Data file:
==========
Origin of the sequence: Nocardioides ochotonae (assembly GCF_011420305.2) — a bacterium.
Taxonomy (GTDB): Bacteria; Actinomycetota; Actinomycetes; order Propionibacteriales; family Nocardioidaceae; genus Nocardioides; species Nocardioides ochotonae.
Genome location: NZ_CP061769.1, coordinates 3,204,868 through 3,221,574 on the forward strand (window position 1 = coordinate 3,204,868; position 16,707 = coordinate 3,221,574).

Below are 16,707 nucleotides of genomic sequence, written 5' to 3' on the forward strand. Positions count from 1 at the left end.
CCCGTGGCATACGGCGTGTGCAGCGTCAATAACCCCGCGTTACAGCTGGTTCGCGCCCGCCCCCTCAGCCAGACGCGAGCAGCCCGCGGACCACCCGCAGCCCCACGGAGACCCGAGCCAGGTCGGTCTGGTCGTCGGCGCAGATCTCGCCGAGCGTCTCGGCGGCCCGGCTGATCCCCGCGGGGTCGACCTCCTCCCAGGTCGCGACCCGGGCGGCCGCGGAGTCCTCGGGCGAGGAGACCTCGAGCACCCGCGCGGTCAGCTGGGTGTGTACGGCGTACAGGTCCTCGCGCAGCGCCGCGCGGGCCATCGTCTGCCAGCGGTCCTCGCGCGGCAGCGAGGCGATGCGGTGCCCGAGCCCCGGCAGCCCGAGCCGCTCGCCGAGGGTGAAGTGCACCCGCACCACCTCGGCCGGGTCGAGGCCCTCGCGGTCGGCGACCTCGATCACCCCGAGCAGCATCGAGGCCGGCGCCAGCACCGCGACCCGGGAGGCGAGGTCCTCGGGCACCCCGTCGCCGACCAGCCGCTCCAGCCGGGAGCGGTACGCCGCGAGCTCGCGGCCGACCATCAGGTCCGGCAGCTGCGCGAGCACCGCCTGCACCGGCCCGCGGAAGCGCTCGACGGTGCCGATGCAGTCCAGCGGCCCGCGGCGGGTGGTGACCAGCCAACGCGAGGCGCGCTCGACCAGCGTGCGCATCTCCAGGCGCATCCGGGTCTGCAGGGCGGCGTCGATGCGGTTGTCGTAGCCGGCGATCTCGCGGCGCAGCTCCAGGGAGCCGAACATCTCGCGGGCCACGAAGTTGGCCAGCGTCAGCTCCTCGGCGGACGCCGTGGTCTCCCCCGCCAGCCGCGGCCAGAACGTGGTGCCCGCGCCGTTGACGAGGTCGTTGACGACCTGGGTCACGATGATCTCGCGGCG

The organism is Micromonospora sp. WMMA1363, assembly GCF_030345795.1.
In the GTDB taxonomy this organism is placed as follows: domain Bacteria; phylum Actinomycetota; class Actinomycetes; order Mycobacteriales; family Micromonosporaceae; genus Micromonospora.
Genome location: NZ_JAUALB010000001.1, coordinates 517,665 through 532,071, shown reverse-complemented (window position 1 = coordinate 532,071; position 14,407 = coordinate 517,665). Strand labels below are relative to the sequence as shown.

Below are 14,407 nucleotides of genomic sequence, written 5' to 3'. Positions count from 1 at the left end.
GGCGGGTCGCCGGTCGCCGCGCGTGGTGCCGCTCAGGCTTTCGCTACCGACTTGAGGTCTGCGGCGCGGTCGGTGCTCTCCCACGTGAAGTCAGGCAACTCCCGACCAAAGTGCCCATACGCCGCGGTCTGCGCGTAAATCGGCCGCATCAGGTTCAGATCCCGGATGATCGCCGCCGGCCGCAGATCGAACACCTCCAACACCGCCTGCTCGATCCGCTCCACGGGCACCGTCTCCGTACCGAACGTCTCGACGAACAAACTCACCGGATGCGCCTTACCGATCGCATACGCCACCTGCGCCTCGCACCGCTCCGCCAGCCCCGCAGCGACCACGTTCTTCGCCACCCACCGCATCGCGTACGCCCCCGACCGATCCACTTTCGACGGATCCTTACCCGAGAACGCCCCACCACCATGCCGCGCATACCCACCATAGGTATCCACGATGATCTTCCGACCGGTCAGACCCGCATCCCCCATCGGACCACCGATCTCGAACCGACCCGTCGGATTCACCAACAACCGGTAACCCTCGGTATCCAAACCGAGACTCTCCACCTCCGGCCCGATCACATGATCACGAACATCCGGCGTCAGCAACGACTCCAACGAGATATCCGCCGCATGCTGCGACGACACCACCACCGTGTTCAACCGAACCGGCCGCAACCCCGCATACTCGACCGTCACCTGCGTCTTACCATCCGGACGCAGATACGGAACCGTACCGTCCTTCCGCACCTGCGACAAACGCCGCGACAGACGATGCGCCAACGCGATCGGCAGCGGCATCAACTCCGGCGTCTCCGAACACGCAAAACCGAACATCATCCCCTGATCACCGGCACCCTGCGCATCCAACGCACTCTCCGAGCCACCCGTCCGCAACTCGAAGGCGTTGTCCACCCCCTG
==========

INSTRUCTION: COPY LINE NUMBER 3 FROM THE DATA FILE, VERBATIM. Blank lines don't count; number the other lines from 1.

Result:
Genome location: NZ_CP061769.1, coordinates 3,204,868 through 3,221,574 on the forward strand (window position 1 = coordinate 3,204,868; position 16,707 = coordinate 3,221,574).